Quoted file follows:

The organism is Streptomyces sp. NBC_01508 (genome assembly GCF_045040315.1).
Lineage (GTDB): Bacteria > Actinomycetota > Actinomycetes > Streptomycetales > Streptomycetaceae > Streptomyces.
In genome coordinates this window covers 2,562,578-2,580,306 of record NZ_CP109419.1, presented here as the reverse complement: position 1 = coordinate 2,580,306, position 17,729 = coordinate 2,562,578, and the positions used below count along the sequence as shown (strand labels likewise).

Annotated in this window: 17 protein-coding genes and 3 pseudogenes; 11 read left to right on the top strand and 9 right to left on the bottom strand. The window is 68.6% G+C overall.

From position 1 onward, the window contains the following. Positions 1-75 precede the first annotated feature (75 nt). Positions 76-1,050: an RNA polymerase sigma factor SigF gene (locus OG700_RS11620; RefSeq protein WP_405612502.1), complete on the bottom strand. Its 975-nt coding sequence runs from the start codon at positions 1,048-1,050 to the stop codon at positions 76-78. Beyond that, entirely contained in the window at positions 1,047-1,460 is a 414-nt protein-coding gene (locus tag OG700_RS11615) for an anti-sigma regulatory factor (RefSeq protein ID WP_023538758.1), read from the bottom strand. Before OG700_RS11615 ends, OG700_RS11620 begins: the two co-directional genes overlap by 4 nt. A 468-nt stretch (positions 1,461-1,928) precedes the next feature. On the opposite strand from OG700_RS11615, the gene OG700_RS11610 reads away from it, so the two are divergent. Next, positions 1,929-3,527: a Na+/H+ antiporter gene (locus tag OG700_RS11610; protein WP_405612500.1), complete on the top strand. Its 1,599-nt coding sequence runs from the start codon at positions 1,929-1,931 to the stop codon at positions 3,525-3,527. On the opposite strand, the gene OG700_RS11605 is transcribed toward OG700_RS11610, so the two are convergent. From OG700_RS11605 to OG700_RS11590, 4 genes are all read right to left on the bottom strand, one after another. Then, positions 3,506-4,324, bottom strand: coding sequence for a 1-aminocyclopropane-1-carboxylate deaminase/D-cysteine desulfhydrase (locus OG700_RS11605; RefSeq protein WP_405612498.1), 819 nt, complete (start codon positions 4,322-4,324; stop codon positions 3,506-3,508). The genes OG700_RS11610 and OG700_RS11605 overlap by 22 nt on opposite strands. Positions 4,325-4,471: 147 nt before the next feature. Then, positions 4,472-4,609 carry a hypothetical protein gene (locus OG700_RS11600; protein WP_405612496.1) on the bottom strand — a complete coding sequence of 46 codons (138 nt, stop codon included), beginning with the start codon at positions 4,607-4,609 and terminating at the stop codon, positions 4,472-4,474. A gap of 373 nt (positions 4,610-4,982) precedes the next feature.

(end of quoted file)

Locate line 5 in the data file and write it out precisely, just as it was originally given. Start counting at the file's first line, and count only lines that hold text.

From position 1 onward, the window contains the following. Positions 1-75 precede the first annotated feature (75 nt). Positions 76-1,050: an RNA polymerase sigma factor SigF gene (locus OG700_RS11620; RefSeq protein WP_405612502.1), complete on the bottom strand. Its 975-nt coding sequence runs from the start codon at positions 1,048-1,050 to the stop codon at positions 76-78. Beyond that, entirely contained in the window at positions 1,047-1,460 is a 414-nt protein-coding gene (locus tag OG700_RS11615) for an anti-sigma regulatory factor (RefSeq protein ID WP_023538758.1), read from the bottom strand. Before OG700_RS11615 ends, OG700_RS11620 begins: the two co-directional genes overlap by 4 nt. A 468-nt stretch (positions 1,461-1,928) precedes the next feature. On the opposite strand from OG700_RS11615, the gene OG700_RS11610 reads away from it, so the two are divergent. Next, positions 1,929-3,527: a Na+/H+ antiporter gene (locus tag OG700_RS11610; protein WP_405612500.1), complete on the top strand. Its 1,599-nt coding sequence runs from the start codon at positions 1,929-1,931 to the stop codon at positions 3,525-3,527. On the opposite strand, the gene OG700_RS11605 is transcribed toward OG700_RS11610, so the two are convergent. From OG700_RS11605 to OG700_RS11590, 4 genes are all read right to left on the bottom strand, one after another. Then, positions 3,506-4,324, bottom strand: coding sequence for a 1-aminocyclopropane-1-carboxylate deaminase/D-cysteine desulfhydrase (locus OG700_RS11605; RefSeq protein WP_405612498.1), 819 nt, complete (start codon positions 4,322-4,324; stop codon positions 3,506-3,508). The genes OG700_RS11610 and OG700_RS11605 overlap by 22 nt on opposite strands. Positions 4,325-4,471: 147 nt before the next feature. Then, positions 4,472-4,609 carry a hypothetical protein gene (locus OG700_RS11600; protein WP_405612496.1) on the bottom strand — a complete coding sequence of 46 codons (138 nt, stop codon included), beginning with the start codon at positions 4,607-4,609 and terminating at the stop codon, positions 4,472-4,474. A gap of 373 nt (positions 4,610-4,982) precedes the next feature.